COLUMBUS, Ohio --
Years from now, historians may look back on Game 4 of the Western Conference Quarterfinal series between the Columbus Blue Jackets
and the Detroit Red Wings
as just another win for the defending Stanley Cup champion.
They would be wrong.
Despite a 6-5 loss to the Red Wings Thursday night that swept them out of the opening round in the first playoff series in franchise history, the Blue Jackets proved that the words "pride" and "passion" are a big part of their vocabulary.
To the delight of 18,889 fans at Nationwide Arena, the Blue Jackets rallied from a pair of two-goal deficits in the second period -- and, in the process, provided a glimpse of what the future holds.
Hockey in Columbus is here to stay.
"I think we made big strides this year and it's definitely exciting for next season," center R.J. Umberger
They stressed the importance of scoring the first goal, but when that didn't materialize, they turned the page and never looked back. It was as if players and fans regrouped to mount one last attack to cap one memorable season.
"The fans were great," Columbus coach Ken Hitchcock said. "I was really proud of the fans because even when we were down 3-1 or 5-3, they weren't leaving us. The fans brought us back as much as the players brought us back. I saw significant impact of people in the building; how they can impact the team's fortunes. We got energy because of (the fans)."
The Blue Jackets overcame a 3-1 deficit with two goals early in the second period. But it looked like the Wings had put the Jackets away when Marian Hossa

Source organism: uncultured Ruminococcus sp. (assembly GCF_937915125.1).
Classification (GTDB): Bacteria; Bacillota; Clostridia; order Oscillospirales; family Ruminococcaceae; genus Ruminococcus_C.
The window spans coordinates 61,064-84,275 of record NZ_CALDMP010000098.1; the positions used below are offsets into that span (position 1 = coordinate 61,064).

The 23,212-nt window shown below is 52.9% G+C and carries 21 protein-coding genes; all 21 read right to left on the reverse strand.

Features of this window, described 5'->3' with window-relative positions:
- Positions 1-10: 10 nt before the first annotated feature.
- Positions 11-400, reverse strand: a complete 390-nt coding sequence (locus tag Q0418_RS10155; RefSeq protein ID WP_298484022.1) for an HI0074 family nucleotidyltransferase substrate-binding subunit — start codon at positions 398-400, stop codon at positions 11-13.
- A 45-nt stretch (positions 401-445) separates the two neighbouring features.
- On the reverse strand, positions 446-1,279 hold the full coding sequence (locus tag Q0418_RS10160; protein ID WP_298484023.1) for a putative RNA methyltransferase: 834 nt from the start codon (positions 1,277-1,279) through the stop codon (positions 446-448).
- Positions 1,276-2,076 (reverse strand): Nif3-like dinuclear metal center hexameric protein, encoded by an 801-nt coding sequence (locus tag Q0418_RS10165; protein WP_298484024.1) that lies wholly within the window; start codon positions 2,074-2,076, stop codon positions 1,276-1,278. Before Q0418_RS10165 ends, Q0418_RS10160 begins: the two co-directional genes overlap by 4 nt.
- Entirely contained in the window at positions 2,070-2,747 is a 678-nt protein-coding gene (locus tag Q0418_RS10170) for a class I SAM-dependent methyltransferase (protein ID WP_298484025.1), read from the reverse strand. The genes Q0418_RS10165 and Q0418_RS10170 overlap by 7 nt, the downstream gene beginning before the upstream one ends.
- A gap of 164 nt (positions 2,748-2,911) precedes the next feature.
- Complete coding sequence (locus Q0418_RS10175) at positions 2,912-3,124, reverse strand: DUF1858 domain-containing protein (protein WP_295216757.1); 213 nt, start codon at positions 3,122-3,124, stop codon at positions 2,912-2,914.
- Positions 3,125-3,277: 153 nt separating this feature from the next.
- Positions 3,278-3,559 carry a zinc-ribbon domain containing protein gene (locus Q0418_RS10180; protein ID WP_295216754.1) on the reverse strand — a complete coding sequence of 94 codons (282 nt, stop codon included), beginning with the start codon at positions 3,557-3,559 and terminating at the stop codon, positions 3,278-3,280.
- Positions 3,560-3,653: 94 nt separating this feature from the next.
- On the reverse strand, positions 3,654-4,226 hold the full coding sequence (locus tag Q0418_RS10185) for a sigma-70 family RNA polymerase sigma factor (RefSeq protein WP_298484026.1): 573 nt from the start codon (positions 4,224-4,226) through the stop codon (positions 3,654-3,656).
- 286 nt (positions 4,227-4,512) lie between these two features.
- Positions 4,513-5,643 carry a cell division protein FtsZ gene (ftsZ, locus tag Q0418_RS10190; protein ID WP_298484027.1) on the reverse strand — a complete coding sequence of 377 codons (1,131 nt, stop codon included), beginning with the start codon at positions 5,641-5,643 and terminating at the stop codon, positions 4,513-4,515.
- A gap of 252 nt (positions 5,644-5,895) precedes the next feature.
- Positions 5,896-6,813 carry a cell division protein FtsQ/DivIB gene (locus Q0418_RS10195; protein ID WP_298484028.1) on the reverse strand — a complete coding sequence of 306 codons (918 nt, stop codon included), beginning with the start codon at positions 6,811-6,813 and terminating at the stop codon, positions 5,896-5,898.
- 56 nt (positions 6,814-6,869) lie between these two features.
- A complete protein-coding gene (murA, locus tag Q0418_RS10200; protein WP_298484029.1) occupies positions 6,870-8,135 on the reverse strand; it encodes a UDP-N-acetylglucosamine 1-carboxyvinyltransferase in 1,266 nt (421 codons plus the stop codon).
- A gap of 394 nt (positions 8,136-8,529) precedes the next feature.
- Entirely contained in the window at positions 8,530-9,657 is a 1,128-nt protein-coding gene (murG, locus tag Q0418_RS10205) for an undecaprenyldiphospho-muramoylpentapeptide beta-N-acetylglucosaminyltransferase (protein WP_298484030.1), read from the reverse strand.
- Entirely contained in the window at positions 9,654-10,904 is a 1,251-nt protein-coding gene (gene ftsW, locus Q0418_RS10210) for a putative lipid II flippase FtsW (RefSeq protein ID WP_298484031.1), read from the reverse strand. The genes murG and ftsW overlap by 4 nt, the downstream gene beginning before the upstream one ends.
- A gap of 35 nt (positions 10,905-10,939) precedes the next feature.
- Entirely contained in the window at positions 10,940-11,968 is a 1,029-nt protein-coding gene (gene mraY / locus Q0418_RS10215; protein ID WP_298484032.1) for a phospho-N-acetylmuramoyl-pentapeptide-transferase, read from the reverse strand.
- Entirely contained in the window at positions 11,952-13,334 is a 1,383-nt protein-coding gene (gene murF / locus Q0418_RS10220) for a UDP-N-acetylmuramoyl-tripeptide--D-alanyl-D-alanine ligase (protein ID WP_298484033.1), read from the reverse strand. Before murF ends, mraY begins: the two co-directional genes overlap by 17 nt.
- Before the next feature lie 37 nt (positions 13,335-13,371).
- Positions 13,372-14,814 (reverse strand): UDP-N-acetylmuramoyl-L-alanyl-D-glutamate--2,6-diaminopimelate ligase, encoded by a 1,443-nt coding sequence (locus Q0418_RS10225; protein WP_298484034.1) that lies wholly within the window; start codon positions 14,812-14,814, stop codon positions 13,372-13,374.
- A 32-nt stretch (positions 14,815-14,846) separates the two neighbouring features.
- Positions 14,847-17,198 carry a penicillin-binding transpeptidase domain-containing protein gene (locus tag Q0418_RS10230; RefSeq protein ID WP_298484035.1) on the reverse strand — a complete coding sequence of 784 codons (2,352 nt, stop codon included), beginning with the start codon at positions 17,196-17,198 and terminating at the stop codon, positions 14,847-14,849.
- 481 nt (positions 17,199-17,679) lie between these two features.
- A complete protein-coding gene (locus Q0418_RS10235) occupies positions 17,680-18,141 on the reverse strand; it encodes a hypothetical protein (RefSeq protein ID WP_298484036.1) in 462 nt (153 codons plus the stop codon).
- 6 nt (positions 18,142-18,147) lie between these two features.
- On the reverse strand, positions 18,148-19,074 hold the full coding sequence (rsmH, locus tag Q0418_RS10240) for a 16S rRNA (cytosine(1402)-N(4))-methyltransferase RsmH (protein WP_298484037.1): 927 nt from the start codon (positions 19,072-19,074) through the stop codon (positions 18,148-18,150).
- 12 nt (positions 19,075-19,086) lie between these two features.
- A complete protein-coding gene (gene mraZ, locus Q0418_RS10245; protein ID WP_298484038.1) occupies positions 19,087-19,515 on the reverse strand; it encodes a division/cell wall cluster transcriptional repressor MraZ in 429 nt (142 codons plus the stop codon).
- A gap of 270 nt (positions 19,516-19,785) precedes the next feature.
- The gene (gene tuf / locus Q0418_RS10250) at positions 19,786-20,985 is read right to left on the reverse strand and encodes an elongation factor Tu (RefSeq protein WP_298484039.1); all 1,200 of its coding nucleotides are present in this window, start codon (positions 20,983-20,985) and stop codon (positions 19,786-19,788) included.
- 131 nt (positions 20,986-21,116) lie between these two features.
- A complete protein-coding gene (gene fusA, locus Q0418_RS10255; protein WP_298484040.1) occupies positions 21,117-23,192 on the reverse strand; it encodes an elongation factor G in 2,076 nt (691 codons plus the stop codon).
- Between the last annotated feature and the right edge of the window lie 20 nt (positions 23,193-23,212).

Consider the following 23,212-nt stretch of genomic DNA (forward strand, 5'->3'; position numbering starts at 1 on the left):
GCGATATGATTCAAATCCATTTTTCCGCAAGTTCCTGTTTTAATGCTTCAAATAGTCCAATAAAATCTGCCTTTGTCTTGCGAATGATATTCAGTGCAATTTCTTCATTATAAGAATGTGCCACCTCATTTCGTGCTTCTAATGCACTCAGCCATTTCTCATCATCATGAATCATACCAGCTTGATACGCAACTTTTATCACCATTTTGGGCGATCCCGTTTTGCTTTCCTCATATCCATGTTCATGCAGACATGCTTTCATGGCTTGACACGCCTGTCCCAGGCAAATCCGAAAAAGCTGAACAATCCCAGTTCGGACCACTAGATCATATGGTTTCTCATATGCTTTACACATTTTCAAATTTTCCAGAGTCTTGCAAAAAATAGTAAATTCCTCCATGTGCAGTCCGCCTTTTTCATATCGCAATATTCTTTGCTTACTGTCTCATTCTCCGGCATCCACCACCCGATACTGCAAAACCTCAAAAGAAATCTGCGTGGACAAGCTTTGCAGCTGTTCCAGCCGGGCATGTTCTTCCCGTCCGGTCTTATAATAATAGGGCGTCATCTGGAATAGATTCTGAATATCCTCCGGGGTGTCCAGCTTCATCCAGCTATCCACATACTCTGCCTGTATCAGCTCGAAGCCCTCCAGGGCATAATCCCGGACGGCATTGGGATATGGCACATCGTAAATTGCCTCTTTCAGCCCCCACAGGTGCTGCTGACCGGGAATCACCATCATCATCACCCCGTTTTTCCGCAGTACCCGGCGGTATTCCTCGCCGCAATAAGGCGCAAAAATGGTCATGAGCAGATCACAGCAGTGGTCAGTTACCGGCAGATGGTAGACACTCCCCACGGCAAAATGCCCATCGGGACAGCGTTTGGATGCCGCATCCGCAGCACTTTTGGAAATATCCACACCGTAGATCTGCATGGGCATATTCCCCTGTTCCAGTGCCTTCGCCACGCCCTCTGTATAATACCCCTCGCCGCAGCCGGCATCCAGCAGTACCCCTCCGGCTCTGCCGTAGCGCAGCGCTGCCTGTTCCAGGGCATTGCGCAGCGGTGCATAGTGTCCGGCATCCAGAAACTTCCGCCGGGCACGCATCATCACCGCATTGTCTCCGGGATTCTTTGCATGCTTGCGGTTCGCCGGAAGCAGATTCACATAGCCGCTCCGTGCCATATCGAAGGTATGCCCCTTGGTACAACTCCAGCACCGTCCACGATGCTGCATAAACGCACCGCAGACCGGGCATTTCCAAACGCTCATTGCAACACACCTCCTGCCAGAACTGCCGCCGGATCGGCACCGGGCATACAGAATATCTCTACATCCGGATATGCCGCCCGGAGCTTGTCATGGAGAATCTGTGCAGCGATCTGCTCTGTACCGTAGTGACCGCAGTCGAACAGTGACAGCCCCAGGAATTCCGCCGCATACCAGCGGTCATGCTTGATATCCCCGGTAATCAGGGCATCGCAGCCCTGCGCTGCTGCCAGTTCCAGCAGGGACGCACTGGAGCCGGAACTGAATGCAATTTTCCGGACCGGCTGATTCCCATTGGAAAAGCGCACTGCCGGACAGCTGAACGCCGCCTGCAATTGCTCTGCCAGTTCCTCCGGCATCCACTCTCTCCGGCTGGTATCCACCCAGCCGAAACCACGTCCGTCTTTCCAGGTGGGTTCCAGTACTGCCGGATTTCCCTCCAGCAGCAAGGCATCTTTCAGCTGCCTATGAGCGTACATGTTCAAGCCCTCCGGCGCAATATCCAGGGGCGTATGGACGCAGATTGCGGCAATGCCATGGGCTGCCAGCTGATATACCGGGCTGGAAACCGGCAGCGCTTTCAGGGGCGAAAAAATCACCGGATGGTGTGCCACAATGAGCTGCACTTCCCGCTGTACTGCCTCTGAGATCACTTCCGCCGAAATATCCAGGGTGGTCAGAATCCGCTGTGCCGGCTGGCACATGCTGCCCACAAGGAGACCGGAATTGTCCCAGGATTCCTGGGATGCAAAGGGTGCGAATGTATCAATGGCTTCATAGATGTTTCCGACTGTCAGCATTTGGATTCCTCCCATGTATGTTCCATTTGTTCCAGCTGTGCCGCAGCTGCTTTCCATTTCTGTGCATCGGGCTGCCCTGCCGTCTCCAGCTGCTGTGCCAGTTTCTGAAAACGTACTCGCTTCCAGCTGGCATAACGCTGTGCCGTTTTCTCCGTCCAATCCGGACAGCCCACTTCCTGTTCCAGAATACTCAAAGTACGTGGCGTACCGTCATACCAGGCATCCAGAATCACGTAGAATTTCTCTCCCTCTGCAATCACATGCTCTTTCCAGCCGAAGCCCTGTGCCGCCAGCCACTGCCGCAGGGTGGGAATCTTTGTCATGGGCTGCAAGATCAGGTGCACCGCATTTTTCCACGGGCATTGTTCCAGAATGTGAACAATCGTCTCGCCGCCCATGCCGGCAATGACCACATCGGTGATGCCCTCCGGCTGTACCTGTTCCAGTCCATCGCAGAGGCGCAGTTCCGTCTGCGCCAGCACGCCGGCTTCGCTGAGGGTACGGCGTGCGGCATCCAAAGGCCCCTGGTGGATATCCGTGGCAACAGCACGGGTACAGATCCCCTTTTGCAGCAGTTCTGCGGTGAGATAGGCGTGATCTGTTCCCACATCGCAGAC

scored twice for a 5-3 lead.
Columbus' Kris Russell
and Fredrik Modin
scored 2:19 apart late in the period to pull the host team even again at 5-5. Johan Franzen
's power-play goal with 46.6 seconds left in regulation gave the Wings the win. But after the final buzzer and the handshakes, the Jackets were saluted with a roaring ovation from the big crowd.
"I am completely proud," Umberger said. "It's been a fight all year and we overcame a lot. We achieved a lot and history was made. Right now, it's still too fresh. You hate to lose and it hurts but, tomorrow, we'll reflect on our season."
When Hitchcock looks back on the season, he'll remember how hard his team competed.
"We're not the most skilled team, but we got in the playoffs because we competed hard," Hitchcock said. "We have a lot of pieces in place that can grow and prosper in the League."
Those pieces include captain Rick Nash
, who scored his first playoff goal to ignite the second-period surge, and rookie goalie Steve Mason
, who made 14 of his 35 saves in the third period to give his team a fighter's chance.
Hitchcock sounded like someone who can't wait for next season to start.
"We will be better on paper," he said, "because our guys are a year better."
Contact Mike Morreale at firstname.lastname@example.org.